After 13 books set in Cleveland, Slovenian private eye Milan Jacovich has become as much a part of the local landscape as pierogies and classic rock. The reason is no mystery to author Les Roberts. "This is one of the few cities where you can find a Slovenian neighborhood, a Lithuanian neighborhood, a Hungarian neighborhood, and all the rivalries that come with them," he says. "When something happens in Cleveland, everybody knows about it, and it's big news."
When he moved here in 1990, Chicago native Roberts' once-simmering career (which included stints as a writer on the Emmy-winning Andy Griffith Show and as Hollywood Squares' first producer) was cooling. He answered a magazine ad posted by the Ohio Lottery, which was looking for someone to oversee its new TV game show, Cash Explosion.
Roberts wasn't thrilled about relocating. "I came with fairly low expectations," he recalls. "I had never been to Cleveland and knew little about it, except [football great] Jim Brown. When I got here, I fell in love with the city."
Apparently, the city feels the same: Mayor Jane Campbell declared that this Friday will be Milan Jacovich Day, and local publisher Gray & Company is reissuing the first nine Jacovich books.
In them, the grizzled detective scours the city's streets and landmarks for clues to a series of crimes that range from robberies to murder. Pretty standard mystery-novel stuff, except that they're speckled with local references.
"There isn't another city in America that's like Cleveland," says Roberts. "I wanted an ethnic private eye, because a guy named Frank Wilson you can have anywhere."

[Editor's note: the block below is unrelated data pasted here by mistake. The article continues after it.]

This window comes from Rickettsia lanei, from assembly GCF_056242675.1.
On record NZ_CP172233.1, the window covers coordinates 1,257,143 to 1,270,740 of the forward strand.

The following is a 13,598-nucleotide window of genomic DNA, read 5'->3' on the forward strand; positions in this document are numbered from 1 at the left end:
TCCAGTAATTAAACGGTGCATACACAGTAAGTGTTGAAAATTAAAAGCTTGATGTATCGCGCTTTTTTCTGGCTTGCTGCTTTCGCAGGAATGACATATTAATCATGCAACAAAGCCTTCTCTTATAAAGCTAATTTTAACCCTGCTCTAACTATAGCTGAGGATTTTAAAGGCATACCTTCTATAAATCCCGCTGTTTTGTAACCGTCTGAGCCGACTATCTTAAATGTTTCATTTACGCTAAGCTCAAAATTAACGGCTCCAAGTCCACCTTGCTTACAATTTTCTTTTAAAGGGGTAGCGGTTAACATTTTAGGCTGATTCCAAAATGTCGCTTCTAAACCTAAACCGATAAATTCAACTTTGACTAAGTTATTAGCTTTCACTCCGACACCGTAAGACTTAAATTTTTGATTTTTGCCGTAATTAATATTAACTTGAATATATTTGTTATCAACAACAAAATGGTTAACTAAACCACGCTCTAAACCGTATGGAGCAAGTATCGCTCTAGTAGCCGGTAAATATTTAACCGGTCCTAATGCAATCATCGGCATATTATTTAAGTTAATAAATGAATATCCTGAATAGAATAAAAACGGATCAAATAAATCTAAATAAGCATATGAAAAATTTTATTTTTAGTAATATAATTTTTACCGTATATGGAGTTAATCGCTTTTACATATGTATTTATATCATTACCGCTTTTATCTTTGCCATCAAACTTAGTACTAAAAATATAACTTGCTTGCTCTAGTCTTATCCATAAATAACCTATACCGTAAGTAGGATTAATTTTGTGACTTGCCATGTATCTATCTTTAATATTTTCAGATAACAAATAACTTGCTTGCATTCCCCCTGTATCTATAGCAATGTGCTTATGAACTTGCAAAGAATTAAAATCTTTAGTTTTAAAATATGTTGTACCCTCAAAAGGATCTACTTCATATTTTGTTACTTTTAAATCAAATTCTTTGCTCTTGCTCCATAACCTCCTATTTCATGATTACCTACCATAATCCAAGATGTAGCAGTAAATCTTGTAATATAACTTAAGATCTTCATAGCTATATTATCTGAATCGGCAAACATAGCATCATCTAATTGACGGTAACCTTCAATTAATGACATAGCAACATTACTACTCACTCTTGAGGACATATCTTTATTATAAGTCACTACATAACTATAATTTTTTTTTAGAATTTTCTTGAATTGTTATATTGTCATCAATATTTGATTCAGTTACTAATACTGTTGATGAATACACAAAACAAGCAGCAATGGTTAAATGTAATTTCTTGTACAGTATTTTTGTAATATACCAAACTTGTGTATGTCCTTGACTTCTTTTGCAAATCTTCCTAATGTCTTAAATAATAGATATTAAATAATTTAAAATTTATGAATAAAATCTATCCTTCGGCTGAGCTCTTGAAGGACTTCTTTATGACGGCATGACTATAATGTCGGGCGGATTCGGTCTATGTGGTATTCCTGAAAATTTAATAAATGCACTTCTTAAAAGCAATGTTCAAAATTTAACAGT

This is the first time so many of Roberts' mysteries have been available simultaneously. And while several of the books do work with a plug-and-play model ("Frank Wilson" could easily replace "Milan Jacovich" in some of the tales), the locales are distinctly Cleveland. The suburbs figure prominently, and local readers will enjoy picking out the area bars, streets, and politicos with which Roberts laces his tales.
A good starting place is Jacovich's debut, Pepper Pike, which reveals that life in the exclusive suburb isn't so tranquil after all. Of course, Roberts takes some liberties with local culture -- Jamaican drug runners figure prominently in Deep Shaker -- but for the most part, the books hew close to life.
"I look around with the writer's eye," Roberts says. "It gives me all sorts of ideas. I never go anywhere without a notebook. I make notes about everything. There are no characters in any of my novels that aren't physically based on somebody I've seen, somebody I've met, or somebody I know."
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